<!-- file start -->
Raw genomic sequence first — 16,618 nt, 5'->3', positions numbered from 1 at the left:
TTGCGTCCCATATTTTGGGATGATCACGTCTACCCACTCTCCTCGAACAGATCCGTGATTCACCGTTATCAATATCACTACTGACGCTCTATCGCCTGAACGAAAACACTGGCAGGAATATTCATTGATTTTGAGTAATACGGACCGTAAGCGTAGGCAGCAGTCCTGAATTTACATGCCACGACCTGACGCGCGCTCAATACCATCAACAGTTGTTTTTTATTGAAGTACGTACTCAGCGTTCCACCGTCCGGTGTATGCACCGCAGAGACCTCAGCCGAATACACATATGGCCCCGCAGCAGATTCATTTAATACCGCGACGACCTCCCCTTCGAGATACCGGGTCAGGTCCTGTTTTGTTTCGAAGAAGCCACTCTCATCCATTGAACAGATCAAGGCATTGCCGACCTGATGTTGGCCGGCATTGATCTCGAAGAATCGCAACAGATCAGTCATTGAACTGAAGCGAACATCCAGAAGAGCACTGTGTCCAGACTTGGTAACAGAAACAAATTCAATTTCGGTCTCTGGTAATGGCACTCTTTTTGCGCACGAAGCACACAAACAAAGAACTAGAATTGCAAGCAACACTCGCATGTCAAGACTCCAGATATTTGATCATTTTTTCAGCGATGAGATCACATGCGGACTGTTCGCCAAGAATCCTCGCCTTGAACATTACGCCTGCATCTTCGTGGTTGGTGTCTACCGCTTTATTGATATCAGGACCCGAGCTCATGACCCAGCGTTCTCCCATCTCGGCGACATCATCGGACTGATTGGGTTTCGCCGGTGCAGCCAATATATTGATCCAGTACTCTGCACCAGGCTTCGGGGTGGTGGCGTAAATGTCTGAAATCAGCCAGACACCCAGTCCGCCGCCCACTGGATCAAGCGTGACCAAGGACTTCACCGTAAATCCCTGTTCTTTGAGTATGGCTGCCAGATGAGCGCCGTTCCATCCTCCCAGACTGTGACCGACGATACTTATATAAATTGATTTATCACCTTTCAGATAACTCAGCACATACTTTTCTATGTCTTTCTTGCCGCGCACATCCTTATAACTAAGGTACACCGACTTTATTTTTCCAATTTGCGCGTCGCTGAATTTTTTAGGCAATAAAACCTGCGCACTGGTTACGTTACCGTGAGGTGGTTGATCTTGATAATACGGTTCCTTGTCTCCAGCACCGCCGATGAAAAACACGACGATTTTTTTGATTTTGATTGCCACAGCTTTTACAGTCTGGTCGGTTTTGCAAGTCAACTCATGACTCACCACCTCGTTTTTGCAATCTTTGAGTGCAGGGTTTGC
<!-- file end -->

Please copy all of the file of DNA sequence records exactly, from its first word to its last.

Raw genomic sequence first — 16,618 nt, 5'->3', positions numbered from 1 at the left:
TTGCGTCCCATATTTTGGGATGATCACGTCTACCCACTCTCCTCGAACAGATCCGTGATTCACCGTTATCAATATCACTACTGACGCTCTATCGCCTGAACGAAAACACTGGCAGGAATATTCATTGATTTTGAGTAATACGGACCGTAAGCGTAGGCAGCAGTCCTGAATTTACATGCCACGACCTGACGCGCGCTCAATACCATCAACAGTTGTTTTTTATTGAAGTACGTACTCAGCGTTCCACCGTCCGGTGTATGCACCGCAGAGACCTCAGCCGAATACACATATGGCCCCGCAGCAGATTCATTTAATACCGCGACGACCTCCCCTTCGAGATACCGGGTCAGGTCCTGTTTTGTTTCGAAGAAGCCACTCTCATCCATTGAACAGATCAAGGCATTGCCGACCTGATGTTGGCCGGCATTGATCTCGAAGAATCGCAACAGATCAGTCATTGAACTGAAGCGAACATCCAGAAGAGCACTGTGTCCAGACTTGGTAACAGAAACAAATTCAATTTCGGTCTCTGGTAATGGCACTCTTTTTGCGCACGAAGCACACAAACAAAGAACTAGAATTGCAAGCAACACTCGCATGTCAAGACTCCAGATATTTGATCATTTTTTCAGCGATGAGATCACATGCGGACTGTTCGCCAAGAATCCTCGCCTTGAACATTACGCCTGCATCTTCGTGGTTGGTGTCTACCGCTTTATTGATATCAGGACCCGAGCTCATGACCCAGCGTTCTCCCATCTCGGCGACATCATCGGACTGATTGGGTTTCGCCGGTGCAGCCAATATATTGATCCAGTACTCTGCACCAGGCTTCGGGGTGGTGGCGTAAATGTCTGAAATCAGCCAGACACCCAGTCCGCCGCCCACTGGATCAAGCGTGACCAAGGACTTCACCGTAAATCCCTGTTCTTTGAGTATGGCTGCCAGATGAGCGCCGTTCCATCCTCCCAGACTGTGACCGACGATACTTATATAAATTGATTTATCACCTTTCAGATAACTCAGCACATACTTTTCTATGTCTTTCTTGCCGCGCACATCCTTATAACTAAGGTACACCGACTTTATTTTTCCAATTTGCGCGTCGCTGAATTTTTTAGGCAATAAAACCTGCGCACTGGTTACGTTACCGTGAGGTGGTTGATCTTGATAATACGGTTCCTTGTCTCCAGCACCGCCGATGAAAAACACGACGATTTTTTTGATTTTGATTGCCACAGCTTTTACAGTCTGGTCGGTTTTGCAAGTCAACTCATGACTCACCACCTCGTTTTTGCAATCTTTGAGTGCAGGGTTTGC